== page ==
Miller may well be one of the most underrated running backs in the NFL. While it is true he never sets the league on fire and runs all over opposition he is a solid contributor. Last season Miller ranked 23rd in PPR scoring with 174.6 fantasy points. Additionally, he also ranked 22nd when it came to consistency last year. On eight occasions last year he finished as a top-24 running back, and as a top-12 back on three occasions. Additionally, he fell into flex range three times, finishing among the top-36 running backs. On just three occasions he finished outside of the top-36 altogether. That is not a bad record at all.
The one thing that you could always rely on with Miller is that he would see touches in this offense, averaging 15 carries per game. He finished the year with 210 carries for 973 yards and five touchdowns. Miller also saw solid work in the passing game too. In 14 games he saw 35 targets, with 25 receptions for 163 yards and a touchdown.
The other big key for Miller s the lack of competition in the backfield. The only running back with any real expectation is former third-round pick, D’Onta Foreman. Even then Foreman has no real track record, with just 85 total carries in his career. Behind Foreman is a lot of questions marks, that may provide answers, but they are long shots. The lack of depth in this backfield does two things. On one hand, it means that Miller should have a safe floor. The Texans are unlikely to dispense with him altogether at this stage, and realistically he may only have to play second fiddle to Foreman.
What does that mean for 2019? Well, on one hand, there is a realistic chance that Miller will be the number one back for the Texans. The top back in Bill O’Brien’s offense has averaged 223 carries and 34 carries in his time as a coach. That is a pretty nice starting point in touches for the 73rd overall pick. In terms of production on a per-play basis, Miller returned his third highest numbers in yards per attempt of his career. That was before the Texans went out and strengthened their offensive line in the draft and free agency. With an improved offensive line in front of him, Miller has a real chance to top last years numbers and provide real value on his current ADP.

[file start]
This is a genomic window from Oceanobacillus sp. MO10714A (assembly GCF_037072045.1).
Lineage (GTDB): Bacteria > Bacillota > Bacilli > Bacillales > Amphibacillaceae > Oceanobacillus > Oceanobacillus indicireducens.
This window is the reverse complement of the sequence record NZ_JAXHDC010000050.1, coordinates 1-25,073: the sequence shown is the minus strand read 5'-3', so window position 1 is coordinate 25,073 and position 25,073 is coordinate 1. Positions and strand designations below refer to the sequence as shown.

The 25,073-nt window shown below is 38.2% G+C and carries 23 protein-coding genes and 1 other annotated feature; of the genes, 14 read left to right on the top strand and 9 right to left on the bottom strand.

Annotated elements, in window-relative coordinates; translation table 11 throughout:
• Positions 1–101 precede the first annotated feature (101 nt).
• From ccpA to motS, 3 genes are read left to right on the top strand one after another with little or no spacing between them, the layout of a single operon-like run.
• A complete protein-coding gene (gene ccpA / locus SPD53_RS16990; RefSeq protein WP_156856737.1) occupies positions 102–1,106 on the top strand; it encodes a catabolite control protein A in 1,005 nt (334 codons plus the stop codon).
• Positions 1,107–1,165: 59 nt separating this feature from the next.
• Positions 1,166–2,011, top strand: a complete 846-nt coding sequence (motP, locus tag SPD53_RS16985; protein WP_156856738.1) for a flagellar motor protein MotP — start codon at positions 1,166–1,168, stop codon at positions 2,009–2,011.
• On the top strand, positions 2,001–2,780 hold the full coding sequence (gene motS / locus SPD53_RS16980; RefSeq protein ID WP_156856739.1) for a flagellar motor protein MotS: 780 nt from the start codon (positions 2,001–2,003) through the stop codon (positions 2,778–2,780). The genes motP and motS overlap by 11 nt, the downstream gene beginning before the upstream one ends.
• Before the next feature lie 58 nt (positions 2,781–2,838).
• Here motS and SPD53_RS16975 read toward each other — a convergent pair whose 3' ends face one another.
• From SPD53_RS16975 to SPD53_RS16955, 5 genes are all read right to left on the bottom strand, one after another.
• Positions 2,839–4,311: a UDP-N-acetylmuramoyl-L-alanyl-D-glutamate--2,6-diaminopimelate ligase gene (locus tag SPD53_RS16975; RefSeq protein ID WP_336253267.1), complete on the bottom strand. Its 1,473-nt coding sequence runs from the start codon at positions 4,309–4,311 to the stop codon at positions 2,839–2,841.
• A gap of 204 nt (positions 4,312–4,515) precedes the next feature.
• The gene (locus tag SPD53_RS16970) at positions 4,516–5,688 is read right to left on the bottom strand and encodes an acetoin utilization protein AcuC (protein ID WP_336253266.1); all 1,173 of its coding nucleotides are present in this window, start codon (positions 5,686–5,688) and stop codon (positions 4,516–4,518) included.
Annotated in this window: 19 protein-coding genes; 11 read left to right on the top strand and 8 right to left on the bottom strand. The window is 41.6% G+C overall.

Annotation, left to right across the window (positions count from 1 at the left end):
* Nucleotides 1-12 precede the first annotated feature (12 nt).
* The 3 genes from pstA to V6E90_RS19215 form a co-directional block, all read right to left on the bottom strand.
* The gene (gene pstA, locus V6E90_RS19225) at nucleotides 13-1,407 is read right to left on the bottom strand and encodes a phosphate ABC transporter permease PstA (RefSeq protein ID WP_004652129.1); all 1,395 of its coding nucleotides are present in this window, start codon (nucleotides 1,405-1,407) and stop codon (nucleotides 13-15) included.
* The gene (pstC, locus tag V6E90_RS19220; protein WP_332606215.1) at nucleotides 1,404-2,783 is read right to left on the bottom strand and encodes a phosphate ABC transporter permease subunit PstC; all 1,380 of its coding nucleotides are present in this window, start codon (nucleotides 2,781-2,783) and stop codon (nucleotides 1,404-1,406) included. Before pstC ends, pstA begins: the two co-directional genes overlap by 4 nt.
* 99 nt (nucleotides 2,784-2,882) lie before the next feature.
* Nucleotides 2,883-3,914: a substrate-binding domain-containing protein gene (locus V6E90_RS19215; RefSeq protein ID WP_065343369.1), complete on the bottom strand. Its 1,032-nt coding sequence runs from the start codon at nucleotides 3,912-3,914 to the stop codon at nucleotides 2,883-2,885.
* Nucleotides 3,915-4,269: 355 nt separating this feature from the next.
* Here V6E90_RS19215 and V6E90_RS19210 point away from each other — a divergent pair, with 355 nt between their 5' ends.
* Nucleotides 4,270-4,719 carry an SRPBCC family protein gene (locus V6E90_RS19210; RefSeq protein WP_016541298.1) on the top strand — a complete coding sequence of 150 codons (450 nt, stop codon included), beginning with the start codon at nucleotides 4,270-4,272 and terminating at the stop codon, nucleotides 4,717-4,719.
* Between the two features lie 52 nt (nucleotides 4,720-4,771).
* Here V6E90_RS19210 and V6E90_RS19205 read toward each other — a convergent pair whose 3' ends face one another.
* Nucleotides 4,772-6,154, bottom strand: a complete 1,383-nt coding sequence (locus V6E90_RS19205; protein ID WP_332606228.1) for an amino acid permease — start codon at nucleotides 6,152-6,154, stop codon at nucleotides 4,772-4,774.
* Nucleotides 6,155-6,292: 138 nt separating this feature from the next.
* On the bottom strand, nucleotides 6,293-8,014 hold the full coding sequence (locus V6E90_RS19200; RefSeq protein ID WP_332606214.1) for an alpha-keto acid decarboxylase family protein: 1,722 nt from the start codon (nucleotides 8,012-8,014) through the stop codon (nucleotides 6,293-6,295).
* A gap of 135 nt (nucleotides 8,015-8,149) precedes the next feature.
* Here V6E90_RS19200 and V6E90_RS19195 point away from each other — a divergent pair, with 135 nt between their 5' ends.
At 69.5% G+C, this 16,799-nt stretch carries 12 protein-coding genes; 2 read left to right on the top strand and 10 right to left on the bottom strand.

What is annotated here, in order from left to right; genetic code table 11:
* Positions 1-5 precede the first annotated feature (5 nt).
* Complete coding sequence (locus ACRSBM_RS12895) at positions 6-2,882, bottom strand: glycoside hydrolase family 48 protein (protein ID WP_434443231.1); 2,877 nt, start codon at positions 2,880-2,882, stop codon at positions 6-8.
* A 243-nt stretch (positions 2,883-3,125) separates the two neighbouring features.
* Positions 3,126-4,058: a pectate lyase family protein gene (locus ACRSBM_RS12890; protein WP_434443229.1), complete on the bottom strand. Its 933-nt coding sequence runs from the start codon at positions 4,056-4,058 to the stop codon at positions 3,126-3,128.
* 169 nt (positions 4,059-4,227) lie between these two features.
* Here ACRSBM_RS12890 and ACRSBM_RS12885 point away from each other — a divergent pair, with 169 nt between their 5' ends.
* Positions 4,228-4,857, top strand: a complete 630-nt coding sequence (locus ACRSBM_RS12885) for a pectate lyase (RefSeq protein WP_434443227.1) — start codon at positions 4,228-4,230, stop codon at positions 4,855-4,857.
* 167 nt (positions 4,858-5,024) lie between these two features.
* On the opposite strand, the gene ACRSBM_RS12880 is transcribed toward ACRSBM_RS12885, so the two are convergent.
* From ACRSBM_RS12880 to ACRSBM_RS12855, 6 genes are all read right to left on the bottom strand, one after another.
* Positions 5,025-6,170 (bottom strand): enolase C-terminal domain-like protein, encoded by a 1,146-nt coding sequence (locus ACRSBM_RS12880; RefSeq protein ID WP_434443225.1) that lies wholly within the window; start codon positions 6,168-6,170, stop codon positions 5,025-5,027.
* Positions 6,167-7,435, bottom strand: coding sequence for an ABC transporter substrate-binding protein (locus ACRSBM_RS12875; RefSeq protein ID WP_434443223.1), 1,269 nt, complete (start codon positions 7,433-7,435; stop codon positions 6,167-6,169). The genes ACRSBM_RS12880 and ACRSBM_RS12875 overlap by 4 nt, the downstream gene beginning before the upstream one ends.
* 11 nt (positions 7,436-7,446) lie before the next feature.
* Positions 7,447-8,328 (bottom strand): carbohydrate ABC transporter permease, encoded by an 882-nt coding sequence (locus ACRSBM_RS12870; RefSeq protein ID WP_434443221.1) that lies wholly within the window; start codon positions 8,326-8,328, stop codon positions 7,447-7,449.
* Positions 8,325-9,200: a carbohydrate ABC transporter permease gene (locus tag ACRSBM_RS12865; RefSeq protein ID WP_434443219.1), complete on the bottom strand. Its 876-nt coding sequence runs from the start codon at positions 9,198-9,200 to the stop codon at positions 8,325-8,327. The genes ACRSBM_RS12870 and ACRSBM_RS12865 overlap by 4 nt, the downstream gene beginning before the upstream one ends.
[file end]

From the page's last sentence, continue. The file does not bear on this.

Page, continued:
As soon as I started looking at ADP these two players jumped out to me. Often playoff success can lead to a massive increase in value for a player for the following year. That has never been more clear than in the ADP for Sony Michel this season. A middling running back all season, in a crowded backfield, does not make for a sensible pick at selection 33. Michel’s talent certainly makes him interesting but there is a lot of risks. He would be much better suited at the ADP of Lamar Miller.
It would be perfect symmetry if I was to say Miller should be the 33rd overall pick. However, I would be lying to say that. Miller is certainly undervalued as the 31st overall running back on the board. Above him in ADP are arguably more talented players but a lot of them offer question marks and uncertainty. Miller is at least undervalued by five spots among running backs and perhaps as many as 10. He has a real chance to return value in the late-40, early-50 region of the board. That makes him well worth a gamble in the 60th pick region, still leaving enough room for him to outperform his ADP, but also means you have not invested too much in him, in case Foreman does steal this role.